WASHINGTON — The Communist Party USA played an important role in the Sept. 24 demonstration against Bush’s Iraq war, bringing its own members and mobilizing others to come, as well as forming a large contingent in the march.

“We had a wonderful delegation in Washington,” said Sam Webb, CPUSA national chair. “We joined with hundreds of thousands of others in calling for ending the occupation, bringing the troops home and rebuilding our country.”

On Sept. 26, 11 members and friends of the Communist Party were arrested in a planned act of civil disobedience to protest the war in front of the White House, along with more than 350 others, including Gold Star mother Cindy Sheehan. The protesters began attaching the names of Iraqi and U.S. war victims to the fence in front of the White House when police ordered them to disperse. When they refused, the police made mass arrests. Those arrested were issued tickets and later released.

Still other party activists participated in visits to congresspeople on the same day to lobby for a speedy U.S. withdrawal from Iraq.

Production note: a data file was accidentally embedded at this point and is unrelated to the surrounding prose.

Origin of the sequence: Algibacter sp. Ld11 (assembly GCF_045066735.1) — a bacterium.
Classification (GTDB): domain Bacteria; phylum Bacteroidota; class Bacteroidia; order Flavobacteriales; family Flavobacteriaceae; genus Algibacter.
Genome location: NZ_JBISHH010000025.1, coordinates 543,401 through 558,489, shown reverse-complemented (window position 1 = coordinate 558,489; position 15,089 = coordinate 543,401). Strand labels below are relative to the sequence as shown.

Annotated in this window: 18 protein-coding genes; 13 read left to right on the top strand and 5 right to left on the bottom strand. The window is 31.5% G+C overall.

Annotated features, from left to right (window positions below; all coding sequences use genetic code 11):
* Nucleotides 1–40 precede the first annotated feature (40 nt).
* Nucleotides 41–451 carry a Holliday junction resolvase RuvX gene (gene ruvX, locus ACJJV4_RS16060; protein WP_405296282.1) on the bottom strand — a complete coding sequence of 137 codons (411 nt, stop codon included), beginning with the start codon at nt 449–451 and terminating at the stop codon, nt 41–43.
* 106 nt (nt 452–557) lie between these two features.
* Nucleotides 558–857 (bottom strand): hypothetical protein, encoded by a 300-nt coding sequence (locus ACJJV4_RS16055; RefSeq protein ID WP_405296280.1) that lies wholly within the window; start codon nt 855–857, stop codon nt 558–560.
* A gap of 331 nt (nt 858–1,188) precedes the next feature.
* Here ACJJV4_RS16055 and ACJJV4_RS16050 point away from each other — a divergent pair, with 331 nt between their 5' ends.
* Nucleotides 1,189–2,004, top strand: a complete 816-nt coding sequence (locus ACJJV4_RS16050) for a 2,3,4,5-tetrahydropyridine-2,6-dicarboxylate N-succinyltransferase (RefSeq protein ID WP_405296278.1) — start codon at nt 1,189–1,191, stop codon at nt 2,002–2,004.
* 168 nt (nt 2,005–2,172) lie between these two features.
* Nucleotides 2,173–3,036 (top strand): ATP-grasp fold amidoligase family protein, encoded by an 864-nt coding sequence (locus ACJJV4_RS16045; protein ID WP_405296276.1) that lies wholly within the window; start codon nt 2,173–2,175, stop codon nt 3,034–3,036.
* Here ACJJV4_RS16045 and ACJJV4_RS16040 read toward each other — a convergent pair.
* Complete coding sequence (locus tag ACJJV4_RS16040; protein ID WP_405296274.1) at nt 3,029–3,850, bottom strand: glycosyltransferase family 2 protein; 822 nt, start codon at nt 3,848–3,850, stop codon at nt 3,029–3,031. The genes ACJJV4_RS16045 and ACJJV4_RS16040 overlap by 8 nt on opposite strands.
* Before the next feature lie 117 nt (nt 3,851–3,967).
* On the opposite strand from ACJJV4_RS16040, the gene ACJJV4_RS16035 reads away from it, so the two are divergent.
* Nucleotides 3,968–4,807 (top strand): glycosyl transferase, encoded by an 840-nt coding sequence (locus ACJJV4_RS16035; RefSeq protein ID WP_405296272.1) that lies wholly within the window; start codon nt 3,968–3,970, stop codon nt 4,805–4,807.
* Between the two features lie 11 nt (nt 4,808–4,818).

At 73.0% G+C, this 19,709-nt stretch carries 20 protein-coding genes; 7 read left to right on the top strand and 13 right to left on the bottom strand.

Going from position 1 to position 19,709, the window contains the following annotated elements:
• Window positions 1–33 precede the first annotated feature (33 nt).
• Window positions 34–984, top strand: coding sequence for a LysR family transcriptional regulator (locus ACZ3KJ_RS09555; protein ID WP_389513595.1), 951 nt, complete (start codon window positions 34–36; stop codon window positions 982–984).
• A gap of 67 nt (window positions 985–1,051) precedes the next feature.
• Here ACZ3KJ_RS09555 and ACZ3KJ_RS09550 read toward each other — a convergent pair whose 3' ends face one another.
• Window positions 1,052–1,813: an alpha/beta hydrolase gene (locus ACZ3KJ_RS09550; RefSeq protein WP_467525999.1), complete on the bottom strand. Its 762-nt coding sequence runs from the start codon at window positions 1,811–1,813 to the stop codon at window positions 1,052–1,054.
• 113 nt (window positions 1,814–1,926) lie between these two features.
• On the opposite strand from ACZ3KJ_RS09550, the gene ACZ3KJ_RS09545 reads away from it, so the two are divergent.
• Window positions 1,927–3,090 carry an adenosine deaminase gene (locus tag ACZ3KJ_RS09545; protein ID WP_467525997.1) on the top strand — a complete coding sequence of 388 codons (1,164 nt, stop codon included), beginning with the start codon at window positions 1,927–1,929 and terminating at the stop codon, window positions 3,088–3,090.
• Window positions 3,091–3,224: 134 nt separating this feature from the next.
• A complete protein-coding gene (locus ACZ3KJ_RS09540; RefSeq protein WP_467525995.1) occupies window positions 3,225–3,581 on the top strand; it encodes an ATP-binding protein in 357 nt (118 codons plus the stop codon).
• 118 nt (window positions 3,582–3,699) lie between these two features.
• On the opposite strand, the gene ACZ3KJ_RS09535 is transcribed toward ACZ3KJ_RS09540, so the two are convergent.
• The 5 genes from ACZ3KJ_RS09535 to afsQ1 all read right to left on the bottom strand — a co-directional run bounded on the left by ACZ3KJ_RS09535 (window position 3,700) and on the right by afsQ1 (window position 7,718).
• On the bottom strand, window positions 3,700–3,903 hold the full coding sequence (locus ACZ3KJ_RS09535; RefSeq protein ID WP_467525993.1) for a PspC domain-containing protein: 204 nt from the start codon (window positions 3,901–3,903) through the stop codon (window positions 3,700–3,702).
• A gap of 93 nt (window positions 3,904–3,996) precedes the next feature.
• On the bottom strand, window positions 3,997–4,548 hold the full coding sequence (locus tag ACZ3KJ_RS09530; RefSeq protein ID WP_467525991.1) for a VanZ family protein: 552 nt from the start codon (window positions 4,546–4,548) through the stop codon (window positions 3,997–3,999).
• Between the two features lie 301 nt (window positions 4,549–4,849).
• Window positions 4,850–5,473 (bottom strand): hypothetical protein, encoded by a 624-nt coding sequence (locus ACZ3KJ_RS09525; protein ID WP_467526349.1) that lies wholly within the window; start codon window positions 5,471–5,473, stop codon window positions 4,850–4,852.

The CPUSA has been involved in all of the major antiwar demonstrations. This time the party organized itself to have an even greater public presence in the actions.

In New York City, for the first time in years, the party organized its own bus. With the party still maintaining a focus on working with other organizations, and therefore a large percentage of its membership traveling on buses organized under the banners of other groups. As it turned out, one bus was not enough.

“We had to turn people away,” said Gabe Falsetta, who helped organize the New York bus. “The phone kept ringing, and I had to tell so many people there was no more room. It’s too bad we didn’t have two or three buses.” The ages of people on the bus ranged from 15 to 89.

Besides the bus, the CPUSA organized a contingent that marched behind a huge red banner reading, “U.S. Out of Iraq! Rebuild America! No Money for War!” The diverse, multiracial contingent was made up of hundreds of members and friends, some of whom came from far away, carrying signs and American flags.

“I feel great!” said Matt Parker of Dallas. “This is my first national march to come to, and it’s really a positive and inspiring thing to see all these Communists united here behind our banner. I think people will notice and it might undo some of the stereotypes that have damaged our reputation. It’s a real positive effort.”

The CPUSA and the Young Communist League had tables at the event, and both received warm responses. In addition, party members and supporters of the People’s Weekly World distributed nearly 10,000 sample issues of the newspaper to those attending the actions.

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